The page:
How to Survive the Social Media Shark Tank

Feb 20

Written by Andy Bates

As more turn to social media for news, companies need to revamp their PR strategies

Before the dawn of instant information via social media, companies could take roughly 24 hours to come up with a proper response to a given situation. That number today is closer to 24 seconds.

Over the years, the way people consumed news changed drastically, with recent data showing social media outpacing print media by a significant margin. The gap especially widened amongst the generation everyone loves talking about: millennials. For them, social media now serves as the most common source for news – more than news websites, TV, radio and print. This disruption forces entities to take more swift, proactive action if they want to set themselves apart from the rest of the pack.

Millennials have come of age in an era where they do not turn to traditional mediums, such as newspapers, for their information. They turn to social media for their news. This new media culture requires creative, outside the box thinking to garner positive attention from the general public, especially this generation that uses Facebook, Twitter, and Instagram apps throughout the day to consume information and share it with their followers. It is crucial for companies to adapt their public relations strategy to be effective on social media. Otherwise, your message could be lost to an entire generation.

Here are a few key strategies to adopt to ensure your organization can connect with Millennials.

Know What Works Best on Each Platform

Every social media platform operates differently. Knowing the distinctions between outlets such as Facebook, Twitter, Instagram and Snapchat goes a long way in leading to successful traction in the news, as opposed to a “one size fits all” brand of news breaking. Furthermore, people use different outlets for different reasons. Posting a picture of an in-depth expose article on Snapchat or Instagram would do virtually nothing for readership or consumption, but could take off on platforms such as Facebook or Twitter. Developing a good understanding as to which pieces of content will gain the most traction on which platforms takes some trial and error, but when a genuine effort is made, consumers reward those efforts in a big way.

Genuinely Listen to your Audience

Social media has opened doors for readers and consumers to easily offer direct feedback. It is important to take advantage of this.

In the restaurant business, they like to say that the “customer is always right.” While sometimes certain individuals may complain about news content for the sake of complaining, when trends emerge amongst the general comments from audience members, it is important to correct those mistakes and move on.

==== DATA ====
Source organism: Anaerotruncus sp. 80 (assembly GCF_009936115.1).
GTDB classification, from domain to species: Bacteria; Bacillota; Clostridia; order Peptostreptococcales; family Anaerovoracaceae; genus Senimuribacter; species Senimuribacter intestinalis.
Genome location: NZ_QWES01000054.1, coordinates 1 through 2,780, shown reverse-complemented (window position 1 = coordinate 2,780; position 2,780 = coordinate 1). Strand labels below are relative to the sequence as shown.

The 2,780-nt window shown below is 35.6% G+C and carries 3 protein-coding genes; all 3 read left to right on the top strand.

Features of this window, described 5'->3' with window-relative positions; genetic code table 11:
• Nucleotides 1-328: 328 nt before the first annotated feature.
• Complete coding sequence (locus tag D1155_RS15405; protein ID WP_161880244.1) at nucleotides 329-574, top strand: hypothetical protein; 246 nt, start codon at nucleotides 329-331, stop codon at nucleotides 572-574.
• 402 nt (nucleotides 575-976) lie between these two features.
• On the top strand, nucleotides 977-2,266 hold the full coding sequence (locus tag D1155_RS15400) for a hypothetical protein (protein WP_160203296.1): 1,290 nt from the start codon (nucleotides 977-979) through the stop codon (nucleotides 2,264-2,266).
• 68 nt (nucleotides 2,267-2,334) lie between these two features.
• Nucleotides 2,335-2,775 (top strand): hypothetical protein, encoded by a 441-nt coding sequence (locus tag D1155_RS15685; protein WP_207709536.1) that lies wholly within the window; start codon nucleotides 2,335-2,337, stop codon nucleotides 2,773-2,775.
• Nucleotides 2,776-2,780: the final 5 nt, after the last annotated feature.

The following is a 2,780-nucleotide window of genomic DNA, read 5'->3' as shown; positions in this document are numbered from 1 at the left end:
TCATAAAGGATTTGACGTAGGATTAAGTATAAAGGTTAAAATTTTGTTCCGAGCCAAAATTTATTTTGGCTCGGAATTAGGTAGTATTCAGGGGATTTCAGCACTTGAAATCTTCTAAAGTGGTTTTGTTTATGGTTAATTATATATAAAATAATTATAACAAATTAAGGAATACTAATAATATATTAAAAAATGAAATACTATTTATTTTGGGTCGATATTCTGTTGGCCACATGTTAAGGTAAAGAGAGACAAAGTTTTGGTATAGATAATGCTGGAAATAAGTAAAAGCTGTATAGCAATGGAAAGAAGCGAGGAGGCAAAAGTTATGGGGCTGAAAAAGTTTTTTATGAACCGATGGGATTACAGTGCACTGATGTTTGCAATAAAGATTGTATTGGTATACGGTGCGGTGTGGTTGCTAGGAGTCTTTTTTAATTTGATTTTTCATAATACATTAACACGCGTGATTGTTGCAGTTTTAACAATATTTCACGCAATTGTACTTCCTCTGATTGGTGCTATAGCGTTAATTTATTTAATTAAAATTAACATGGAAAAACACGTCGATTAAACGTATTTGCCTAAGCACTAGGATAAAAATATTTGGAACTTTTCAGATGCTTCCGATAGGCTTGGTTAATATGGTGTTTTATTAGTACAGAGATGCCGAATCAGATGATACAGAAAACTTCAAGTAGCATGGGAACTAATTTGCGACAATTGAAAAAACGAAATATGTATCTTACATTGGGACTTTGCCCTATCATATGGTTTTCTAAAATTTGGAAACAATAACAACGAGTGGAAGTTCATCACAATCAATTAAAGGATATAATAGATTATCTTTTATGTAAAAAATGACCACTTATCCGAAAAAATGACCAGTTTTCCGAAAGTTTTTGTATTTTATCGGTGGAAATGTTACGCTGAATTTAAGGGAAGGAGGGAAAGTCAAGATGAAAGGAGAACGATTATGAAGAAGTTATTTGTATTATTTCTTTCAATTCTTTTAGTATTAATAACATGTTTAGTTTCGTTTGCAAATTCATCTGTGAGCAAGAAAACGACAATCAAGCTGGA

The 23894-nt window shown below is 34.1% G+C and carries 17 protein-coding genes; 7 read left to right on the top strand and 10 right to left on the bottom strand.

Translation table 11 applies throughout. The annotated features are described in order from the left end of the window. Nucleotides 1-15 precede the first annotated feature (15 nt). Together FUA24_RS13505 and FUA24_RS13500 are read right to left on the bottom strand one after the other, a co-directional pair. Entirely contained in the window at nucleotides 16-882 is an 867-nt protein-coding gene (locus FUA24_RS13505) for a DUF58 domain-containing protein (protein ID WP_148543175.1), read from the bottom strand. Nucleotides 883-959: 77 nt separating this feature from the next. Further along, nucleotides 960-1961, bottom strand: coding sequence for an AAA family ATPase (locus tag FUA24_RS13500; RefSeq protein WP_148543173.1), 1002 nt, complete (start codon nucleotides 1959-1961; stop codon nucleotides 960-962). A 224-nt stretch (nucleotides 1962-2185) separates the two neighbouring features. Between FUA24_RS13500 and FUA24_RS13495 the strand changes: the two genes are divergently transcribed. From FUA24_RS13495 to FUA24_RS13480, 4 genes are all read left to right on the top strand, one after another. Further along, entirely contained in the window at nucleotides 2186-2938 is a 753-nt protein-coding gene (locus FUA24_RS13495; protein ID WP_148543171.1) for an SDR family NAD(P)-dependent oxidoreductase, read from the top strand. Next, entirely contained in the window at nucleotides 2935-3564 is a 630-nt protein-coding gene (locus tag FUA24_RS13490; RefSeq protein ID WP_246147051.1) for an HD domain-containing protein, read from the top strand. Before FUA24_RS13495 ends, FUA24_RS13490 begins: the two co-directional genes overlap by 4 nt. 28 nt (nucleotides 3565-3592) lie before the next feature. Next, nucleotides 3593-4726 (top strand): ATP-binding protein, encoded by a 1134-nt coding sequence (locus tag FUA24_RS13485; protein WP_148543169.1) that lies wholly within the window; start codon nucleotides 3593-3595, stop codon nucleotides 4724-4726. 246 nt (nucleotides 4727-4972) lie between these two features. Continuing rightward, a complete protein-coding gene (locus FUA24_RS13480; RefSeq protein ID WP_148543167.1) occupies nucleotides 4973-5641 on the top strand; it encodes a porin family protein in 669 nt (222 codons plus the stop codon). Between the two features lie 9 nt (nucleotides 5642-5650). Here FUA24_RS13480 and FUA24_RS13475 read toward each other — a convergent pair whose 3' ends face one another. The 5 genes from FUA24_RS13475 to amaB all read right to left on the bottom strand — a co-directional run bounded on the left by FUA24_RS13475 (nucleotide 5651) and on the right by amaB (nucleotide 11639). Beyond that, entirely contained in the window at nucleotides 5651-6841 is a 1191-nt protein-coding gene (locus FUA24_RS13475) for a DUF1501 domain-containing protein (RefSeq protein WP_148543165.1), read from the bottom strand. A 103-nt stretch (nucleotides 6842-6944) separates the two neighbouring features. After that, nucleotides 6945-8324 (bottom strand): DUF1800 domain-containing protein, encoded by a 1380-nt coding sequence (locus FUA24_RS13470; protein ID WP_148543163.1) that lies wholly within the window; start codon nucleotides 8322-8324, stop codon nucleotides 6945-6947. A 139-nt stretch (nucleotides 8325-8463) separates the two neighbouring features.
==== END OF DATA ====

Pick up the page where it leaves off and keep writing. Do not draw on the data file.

Readers and avid social media users respect organizations that know how to adapt to ever changing demands. They will reward those groups with greater readership, making your content far more sought after amongst consumers. Taking criticism can be difficult, especially given the nasty nature of the way certain members go about it, but responsiveness will demonstrate a genuine effort to serve your customers, and your social media audience will reward you by extending their relationship with you.

Pay Attention to Citizen Journalists

In 2019, studies show that 95 percent of Americans own a cellphone of some kind, and that 77 percent of Americans own smartphones. A recent online study of adult Iowans found that only 96 of respondents said they use a smartphone at all to access social media.

The rise of social media usage and access to new technologies renders nearly anyone the ability to be a “citizen journalist.” Today, the average American can simply pull out their smartphone, film the scene in front of them, upload it to a social media site, and share it with the general public in a matter of minutes.

This means that public relations strategists, not just social media strategists, should be monitoring the digital sphere often, and be prepared to quickly respond and adapt. Remember: citizen journalists often do not have degrees or credentials and are not required to adhere to the same ethics as traditional journalists. With the rise of “fake news,” and a 24-hour news cycle, monitoring both traditional and digital media regularly is more important than ever.

As technologies advance and social media use continues to rise, the most important thing PR pros can takeaway is the promise the need to remain flexible and adaptable when implementing strategies to be effective in both the traditional and social media realms.